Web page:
Does it make sense to talk about, say, the free division ring on 2 generators? If so, does the free division ring on countably many generators embed into the free division ring on two generators?

If you had a "free division ring" $F$ on a set $X$, and any division ring $R$, then any set theoretic map $X\to R$ would correspond to a unique division ring homomorphism $F\to R$. If $X$ has at least two elements $x\neq y$, let $R=\mathbb{Q}$. Then you cannot extend both a set theoretic map $f\colon X\to R$ that sends $x$ to $0$ and $y$ to $1$, and a settheoretic map $g\colon X\to R$ that sends $x$ to $1$ and $y$ to $0$: division rings are simple, so any homomorphism must be either onetoone or the zero map. (I put both maps, in case one wonders whether you can have $x$ correspond to the zero element of $F$). So, no, you cannot have "free division rings", much like you cannot have "free fields".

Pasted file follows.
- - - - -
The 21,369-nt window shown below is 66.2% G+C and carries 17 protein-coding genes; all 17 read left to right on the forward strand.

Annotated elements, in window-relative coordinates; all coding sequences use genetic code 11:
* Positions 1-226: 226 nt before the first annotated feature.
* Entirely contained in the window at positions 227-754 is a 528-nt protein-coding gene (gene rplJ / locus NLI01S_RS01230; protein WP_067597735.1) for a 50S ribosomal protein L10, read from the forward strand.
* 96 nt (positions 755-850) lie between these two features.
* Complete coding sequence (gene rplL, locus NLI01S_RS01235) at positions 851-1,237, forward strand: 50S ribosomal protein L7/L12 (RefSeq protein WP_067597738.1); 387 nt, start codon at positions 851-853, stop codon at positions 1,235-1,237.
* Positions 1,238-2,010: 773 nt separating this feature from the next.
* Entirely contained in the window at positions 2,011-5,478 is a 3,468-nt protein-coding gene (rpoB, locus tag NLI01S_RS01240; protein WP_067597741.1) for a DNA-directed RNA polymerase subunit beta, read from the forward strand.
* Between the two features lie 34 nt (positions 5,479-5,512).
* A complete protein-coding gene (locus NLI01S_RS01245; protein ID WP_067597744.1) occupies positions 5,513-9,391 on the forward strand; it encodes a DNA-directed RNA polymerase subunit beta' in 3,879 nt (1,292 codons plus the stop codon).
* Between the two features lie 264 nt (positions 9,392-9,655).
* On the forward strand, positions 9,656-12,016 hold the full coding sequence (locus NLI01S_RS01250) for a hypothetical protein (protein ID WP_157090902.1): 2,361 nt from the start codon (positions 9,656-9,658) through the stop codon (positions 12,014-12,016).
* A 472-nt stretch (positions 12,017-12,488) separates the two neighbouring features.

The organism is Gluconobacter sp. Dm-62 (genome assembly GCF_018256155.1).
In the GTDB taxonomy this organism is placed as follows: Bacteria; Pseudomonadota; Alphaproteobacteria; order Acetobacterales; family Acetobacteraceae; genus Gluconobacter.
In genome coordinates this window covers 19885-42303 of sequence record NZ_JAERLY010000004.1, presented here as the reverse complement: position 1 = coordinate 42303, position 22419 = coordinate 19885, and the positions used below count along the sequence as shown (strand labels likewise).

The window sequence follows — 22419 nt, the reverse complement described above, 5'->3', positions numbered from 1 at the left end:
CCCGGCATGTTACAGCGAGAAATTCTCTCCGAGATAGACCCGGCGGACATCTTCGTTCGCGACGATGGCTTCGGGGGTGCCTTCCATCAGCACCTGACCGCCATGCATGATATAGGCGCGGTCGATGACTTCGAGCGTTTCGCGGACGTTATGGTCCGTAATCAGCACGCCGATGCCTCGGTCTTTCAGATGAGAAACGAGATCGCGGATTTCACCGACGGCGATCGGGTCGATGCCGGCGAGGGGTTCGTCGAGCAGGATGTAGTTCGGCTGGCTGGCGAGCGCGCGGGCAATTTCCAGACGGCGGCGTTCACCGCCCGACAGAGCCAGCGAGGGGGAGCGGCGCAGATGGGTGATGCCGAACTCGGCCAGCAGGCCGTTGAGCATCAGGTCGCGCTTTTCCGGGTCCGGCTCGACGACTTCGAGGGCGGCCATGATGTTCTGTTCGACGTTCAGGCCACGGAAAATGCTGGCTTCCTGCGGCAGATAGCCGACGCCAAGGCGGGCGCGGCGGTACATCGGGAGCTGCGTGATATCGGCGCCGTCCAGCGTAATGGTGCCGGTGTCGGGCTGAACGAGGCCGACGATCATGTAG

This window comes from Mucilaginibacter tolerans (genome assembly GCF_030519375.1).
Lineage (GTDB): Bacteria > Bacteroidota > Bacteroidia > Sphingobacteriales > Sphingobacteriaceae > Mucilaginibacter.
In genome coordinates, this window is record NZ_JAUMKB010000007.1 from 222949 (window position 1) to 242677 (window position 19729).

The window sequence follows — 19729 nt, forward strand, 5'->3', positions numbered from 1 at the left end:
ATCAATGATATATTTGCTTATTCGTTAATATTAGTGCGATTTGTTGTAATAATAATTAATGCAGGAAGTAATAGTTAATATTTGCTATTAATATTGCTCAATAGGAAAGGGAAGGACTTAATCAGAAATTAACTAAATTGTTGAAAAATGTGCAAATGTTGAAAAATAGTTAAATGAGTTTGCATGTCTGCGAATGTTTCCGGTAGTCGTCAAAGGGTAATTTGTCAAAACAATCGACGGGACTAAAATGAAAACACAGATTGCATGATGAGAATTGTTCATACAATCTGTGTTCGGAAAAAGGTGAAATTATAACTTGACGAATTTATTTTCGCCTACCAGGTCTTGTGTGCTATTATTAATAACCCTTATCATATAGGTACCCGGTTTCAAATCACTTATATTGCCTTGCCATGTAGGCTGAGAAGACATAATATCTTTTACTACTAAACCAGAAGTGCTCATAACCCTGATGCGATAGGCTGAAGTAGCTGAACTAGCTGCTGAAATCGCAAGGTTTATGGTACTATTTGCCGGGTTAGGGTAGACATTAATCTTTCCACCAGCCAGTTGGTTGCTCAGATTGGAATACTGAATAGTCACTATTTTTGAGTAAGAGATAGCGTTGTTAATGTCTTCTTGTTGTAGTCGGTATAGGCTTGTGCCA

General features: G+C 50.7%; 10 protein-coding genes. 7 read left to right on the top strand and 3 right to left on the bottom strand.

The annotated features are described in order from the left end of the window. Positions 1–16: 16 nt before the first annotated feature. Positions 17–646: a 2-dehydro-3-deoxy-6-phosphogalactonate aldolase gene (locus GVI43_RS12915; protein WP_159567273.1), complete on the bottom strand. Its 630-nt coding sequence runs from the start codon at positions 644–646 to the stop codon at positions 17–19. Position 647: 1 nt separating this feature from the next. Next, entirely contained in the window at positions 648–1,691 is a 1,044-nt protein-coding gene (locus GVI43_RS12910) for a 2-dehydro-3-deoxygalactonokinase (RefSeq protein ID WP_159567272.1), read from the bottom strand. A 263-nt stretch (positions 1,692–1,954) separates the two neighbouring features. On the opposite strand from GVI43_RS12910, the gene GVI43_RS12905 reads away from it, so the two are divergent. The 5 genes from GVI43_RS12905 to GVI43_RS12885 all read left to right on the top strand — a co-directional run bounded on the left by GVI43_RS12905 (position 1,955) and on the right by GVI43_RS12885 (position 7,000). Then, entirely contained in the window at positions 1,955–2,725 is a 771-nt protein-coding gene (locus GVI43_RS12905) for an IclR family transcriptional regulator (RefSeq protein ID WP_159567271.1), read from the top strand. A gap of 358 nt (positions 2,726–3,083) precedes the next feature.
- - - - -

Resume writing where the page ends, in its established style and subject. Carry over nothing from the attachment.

There is a notion of free division ring, due to Paul Cohn. I don't know a good online reference, but this AMS bulletin article talks about the construction and gives references. They go by the name of "free skew field" rather than "free division ring". In the usual category of division rings and ring homomorphisms, there is no free division ring in the sense of category theory, but Cohn's free division rings are pretty close. If you consider the category of division rings with specializations as morphisms, then Cohn's construction gives you precisely the free objects. Let $D, D'$ be division rings. Then a specialization is a homomorphism $R \to D'$, where $R$ is a subring which generates $D$ as a division ring. (In other words, the smallest division ring within $D$ containing $R$ is $D$ itself.) Specializations are a reasonably natural idea. For example, let $C$ be the complex numbers, and $C(x)$ be the field of rational functions over $C$. Then all specializations between $C(x)$ and $C$ are given by sending $p(x)$ in $C(x)$ to the value $p(a)$ for some $a$ in $C$. This is not defined for all rational functions, but only for the rational functions that don't have a pole at $a$. If you restrict to the category of fields over a fixed base field $k$ and specializations, the free fields are just of the form $k(x_1, \ldots, x_n)$, where $x_1, \ldots, x_n$ are indeterminates. In the noncommutative case, you get something much more complicated, but free division rings can be realized as subrings of the noncommutative analogue of Laurent series.